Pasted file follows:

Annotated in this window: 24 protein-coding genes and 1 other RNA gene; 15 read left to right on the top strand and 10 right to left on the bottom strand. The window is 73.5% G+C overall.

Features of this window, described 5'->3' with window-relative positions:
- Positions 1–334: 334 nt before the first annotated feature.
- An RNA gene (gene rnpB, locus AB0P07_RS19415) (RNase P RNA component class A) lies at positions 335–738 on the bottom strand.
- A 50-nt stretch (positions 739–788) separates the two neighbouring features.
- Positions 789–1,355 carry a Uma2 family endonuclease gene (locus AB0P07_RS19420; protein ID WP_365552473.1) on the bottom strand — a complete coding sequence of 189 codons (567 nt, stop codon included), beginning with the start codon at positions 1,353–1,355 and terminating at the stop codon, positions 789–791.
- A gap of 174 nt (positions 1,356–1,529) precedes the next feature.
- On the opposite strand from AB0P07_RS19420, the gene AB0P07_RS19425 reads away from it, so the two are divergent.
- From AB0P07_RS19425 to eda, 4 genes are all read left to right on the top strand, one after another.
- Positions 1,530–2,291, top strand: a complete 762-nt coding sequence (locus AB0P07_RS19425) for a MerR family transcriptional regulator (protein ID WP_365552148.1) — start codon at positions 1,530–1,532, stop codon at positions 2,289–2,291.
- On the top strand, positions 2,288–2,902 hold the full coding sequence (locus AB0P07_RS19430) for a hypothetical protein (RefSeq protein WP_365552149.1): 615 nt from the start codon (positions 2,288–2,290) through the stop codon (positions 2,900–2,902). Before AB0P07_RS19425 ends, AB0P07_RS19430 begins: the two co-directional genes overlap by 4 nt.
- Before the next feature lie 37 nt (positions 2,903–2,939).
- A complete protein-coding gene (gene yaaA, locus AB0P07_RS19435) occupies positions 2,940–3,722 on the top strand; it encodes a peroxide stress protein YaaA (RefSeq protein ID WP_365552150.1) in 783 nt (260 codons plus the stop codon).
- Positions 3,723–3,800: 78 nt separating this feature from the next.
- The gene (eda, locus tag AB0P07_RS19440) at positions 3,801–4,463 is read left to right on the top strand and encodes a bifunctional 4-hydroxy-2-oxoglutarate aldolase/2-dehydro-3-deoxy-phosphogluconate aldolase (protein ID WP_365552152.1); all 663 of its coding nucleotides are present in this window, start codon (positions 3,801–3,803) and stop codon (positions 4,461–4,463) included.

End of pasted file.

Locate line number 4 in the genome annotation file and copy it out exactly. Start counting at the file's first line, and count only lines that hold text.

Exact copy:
- An RNA gene (gene rnpB, locus AB0P07_RS19415) (RNase P RNA component class A) lies at positions 335–738 on the bottom strand.